Swimming in the sand

July 21st, 2011

The Vasa Ergometer allows Nicholas to "swim" without any water.

My deployment to Kuwait has been a unique roller coaster with its many ups and downs. Lucky for me, this experience has been nothing that I have had to face alone, thanks to friends, family, and others like Vasa. Although I am an Army Officer first, focusing on accomplishing my unit’s mission, I am an athlete second, during my free time.

One concern I had was the accessibility to facilities and an environment conducive to maintaining and improving my fitness. One such struggle was the access to a pool, even though I was assured that Camp Arifjan had built an outdoor pool a few years ago that was set up for lap swimming.

The Vasa Ergometer allows Nicholas to "swim" without any water.

When I got here and conducted my initial recon, I found out terrible news that the pool had been closed since November for heavy maintenance issues.   Of course I followed up with those in charge and the lifeguards who were continuing to maintain the pool and its deck used for sun bathing, but my pressure and pressure from other swimmers on base did not produce any desired outcome.  As the weeks went by and having only the opportunity to run and bike, I began to become more and more frustrated.  My swimming fitness had been better than it had ever been upon deploying, and to see it slowly go away wasn’t pleasing at all and I was not sure what to do.

My triathlon coach, Tim Crowley, eventually raised the question about getting a Vasa Ergometer, something that he had recommended to me before.  Soon enough I was talking with him and my manager/swim coach, Louis Tharp, about the possibility of get one sent here to Kuwait.  After a few emails, it arrived.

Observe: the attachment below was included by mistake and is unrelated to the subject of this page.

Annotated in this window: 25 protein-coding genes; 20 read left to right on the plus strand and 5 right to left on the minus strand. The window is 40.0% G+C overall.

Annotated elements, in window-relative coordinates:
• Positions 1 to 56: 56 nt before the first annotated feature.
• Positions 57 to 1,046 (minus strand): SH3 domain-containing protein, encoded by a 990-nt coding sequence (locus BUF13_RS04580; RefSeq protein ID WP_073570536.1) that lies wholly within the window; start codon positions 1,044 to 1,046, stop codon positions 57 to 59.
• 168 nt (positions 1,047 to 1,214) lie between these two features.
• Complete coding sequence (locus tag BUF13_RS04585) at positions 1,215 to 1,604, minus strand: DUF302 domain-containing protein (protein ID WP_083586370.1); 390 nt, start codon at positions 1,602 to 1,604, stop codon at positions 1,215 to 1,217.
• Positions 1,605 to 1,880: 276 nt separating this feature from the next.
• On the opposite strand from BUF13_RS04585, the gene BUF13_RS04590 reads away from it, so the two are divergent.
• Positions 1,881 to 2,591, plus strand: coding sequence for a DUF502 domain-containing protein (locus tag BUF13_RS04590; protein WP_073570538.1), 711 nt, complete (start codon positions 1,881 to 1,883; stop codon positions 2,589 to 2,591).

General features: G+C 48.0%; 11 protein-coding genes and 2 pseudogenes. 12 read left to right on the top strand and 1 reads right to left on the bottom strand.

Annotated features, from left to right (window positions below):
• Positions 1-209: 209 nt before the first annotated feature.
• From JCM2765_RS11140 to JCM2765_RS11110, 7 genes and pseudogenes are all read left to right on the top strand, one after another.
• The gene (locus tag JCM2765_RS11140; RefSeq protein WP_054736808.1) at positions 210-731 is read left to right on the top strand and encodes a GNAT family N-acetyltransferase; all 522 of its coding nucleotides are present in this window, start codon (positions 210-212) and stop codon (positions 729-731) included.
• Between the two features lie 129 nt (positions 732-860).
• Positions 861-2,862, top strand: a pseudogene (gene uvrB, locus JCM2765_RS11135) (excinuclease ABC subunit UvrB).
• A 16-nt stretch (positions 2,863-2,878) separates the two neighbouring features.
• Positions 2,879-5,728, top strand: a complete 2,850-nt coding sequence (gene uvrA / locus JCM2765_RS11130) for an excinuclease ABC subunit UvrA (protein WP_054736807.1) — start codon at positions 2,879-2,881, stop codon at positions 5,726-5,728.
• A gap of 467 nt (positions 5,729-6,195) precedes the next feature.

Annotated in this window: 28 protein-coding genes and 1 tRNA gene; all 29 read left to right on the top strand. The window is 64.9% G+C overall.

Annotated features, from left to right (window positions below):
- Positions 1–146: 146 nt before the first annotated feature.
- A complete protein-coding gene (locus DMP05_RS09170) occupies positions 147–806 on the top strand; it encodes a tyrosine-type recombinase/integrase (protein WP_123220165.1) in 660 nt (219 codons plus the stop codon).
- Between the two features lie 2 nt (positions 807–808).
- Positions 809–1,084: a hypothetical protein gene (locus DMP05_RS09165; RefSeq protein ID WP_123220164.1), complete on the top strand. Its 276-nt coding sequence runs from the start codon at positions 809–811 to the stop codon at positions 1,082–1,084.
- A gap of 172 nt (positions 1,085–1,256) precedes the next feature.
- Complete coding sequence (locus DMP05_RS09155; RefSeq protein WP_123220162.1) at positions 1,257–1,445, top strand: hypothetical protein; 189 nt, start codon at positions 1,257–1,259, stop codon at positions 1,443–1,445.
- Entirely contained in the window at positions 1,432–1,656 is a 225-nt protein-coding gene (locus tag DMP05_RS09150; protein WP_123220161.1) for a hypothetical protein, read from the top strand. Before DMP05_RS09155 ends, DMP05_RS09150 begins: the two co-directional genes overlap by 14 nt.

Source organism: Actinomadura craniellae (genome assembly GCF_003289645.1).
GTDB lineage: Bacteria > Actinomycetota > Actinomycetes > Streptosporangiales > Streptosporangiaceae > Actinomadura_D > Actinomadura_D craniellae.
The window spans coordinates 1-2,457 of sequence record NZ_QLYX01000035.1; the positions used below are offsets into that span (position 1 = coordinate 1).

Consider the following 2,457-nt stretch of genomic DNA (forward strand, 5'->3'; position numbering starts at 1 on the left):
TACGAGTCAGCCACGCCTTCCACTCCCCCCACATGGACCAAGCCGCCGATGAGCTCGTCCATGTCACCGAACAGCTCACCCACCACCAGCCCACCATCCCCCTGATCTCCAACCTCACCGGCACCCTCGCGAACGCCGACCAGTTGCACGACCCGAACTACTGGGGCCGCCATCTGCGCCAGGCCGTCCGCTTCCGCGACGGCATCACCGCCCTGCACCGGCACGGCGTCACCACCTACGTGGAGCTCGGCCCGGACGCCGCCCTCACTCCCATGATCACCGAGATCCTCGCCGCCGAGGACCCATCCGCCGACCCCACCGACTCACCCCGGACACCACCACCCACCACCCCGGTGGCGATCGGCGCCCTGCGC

Since using the Ergometer, I have noticed a remarkable improvement in my swimming. This is a machine that simulates the ideal swimming alternative.  For so many years, I tried many different toys and devices and strength exercises in order to improve strength and power that would translate specifically to swimming, and none came close until I got the Vasa Erg.

What is unique about this device is strength and power training almost identical to swimming. Isolation of the pull phase of the swim stroke, also the most important part of the stroke, is the number one reason why I personally like the Erg.

At the same time you are working your muscles in the identical motions you swim and in the same horizontal position, users of the erg can also focus on technique, specifically hand and arm placement.

In addition, a data screen is available that provides important information like power output (wattage), stroke rate, and distance, among other data that can be used for training measurement.  Oh, and I cannot forget to mention that the Erg barely takes any space, and can be set up or stored in less than 10 minutes.

The pool eventually opened in mid-May, nearly four months after I arrived in Kuwait.  During the closure I had found a way to occasionally go off base to the Kuwait Naval Base to swim at their indoor pool, and for months I had not swam more than one, maybe two times every other week, if I was lucky.

However, at that time I had been using the Erg for all or most of my swims.  Incredible! — to say the least. Even though I was not swimming I was still maintaining and gaining valuable swim fitness that I noticed immediately when I started swimming regularly in the pool.

I continue to use the Erg as a tool to maximize my swimming and the specific speed, strength, and power that goes into trying to compete at the ITU triathlon level.